It is intriguing to watch a child discover the power of a lie, as the realisation dawns that it is possible to escape the consequences of one’s actions by avoiding the truth. It is an enticing beginning to a journey for which the price to be paid will be revealed for many years to come.
As children we learn that lies can liberate: helping us to avoid responsibility for actions – in reality to avoid direct chastisement or discipline. If not found out, we are led to believe that each lie carries a benefit, and the cost is only associated with detection. As we grow, we learn to live with lies at various levels, regarding some as beneficial, even compassionate. But each lie has its own sinister return, and I suspect we spend much of our lives learning the cost, if not at least suffering the cost.
It is the imprisoning power of lies which are their greatest cost: we become trapped because we are unable to see the truth, and therefore deal with the realities which hold us back. The lies we believe about ourselves, about others, about God, and about the world in which we live have a formative influence on the ways in which we act to serve. The prime source of our disillusionment and despair is found in these lies, strangely enough often called truisms.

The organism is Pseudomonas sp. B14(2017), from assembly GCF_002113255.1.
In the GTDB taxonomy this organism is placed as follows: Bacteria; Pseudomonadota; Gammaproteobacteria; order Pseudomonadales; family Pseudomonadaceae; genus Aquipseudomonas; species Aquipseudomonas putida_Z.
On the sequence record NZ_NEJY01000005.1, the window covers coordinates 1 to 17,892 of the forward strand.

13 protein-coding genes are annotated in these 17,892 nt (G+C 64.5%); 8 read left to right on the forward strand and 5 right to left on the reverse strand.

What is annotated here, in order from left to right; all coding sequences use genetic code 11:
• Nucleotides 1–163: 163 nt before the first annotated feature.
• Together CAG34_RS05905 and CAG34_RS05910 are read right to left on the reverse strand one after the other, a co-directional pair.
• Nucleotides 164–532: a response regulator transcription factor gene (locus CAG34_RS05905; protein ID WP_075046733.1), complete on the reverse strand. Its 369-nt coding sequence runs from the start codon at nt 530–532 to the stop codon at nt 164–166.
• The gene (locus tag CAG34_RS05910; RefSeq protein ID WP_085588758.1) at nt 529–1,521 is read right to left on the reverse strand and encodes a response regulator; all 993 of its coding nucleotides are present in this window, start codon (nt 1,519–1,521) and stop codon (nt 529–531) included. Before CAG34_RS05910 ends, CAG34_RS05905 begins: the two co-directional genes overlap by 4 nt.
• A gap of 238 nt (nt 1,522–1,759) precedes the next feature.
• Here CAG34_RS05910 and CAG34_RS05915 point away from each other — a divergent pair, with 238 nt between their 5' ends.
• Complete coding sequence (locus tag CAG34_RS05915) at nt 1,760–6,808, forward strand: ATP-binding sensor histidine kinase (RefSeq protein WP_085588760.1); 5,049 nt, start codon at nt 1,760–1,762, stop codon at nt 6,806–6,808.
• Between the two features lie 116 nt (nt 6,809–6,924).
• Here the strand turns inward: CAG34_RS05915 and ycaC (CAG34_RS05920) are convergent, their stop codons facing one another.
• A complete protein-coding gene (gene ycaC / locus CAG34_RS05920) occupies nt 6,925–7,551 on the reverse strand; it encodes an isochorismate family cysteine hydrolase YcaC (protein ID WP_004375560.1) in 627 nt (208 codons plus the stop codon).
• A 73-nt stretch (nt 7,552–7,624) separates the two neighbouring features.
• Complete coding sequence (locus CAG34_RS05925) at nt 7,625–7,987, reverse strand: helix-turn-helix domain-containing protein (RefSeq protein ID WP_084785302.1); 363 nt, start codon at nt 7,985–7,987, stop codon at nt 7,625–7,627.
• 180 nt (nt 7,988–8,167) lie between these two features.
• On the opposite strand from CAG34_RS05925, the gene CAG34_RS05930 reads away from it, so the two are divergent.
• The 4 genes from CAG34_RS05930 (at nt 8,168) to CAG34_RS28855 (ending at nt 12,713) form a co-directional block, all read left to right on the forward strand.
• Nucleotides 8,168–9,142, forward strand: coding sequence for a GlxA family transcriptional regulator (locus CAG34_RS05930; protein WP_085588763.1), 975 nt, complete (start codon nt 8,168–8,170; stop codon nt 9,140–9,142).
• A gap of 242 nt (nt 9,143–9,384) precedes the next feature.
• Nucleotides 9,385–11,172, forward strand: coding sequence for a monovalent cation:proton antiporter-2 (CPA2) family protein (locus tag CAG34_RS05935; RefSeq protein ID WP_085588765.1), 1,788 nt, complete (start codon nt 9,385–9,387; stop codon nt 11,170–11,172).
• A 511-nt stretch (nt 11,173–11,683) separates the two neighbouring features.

I believe that hard work is its own reward, and am constantly frustrated because I fail to make apparent progress. I believe that truth always wins out, and watch those whose commitment to the truth is transparently minimal prosper. I believe people can be trusted and am frequently let down, or I believe that people are all out to get you, and find myself incredibly isolated and lonely. Lies – half-truths and outright deceptions – mount an increasing cost.
But the worst lies are the ones we believe about ourselves – the image of self that we carry and act upon – at times idealised, for many overly critical, and for others mounted on blissful ignorance. Do I really know how honest and truthful I am? Can I really trust myself always? Are my actions always undertaken with the best of intent? How well do I understand my own responses and what is behind them? All these truths are masked, and their cost to our humanity is significant.
When Jesus said that the truth shall set you free, he didn’t indicate that it would come without pain or cost. For Jesus, its cost was expressed in the cost. Lies need to die in order for truth to prevail.
It all began with that wonderful discovery as a child. Who has the courage to undo it all?
November 7, 2004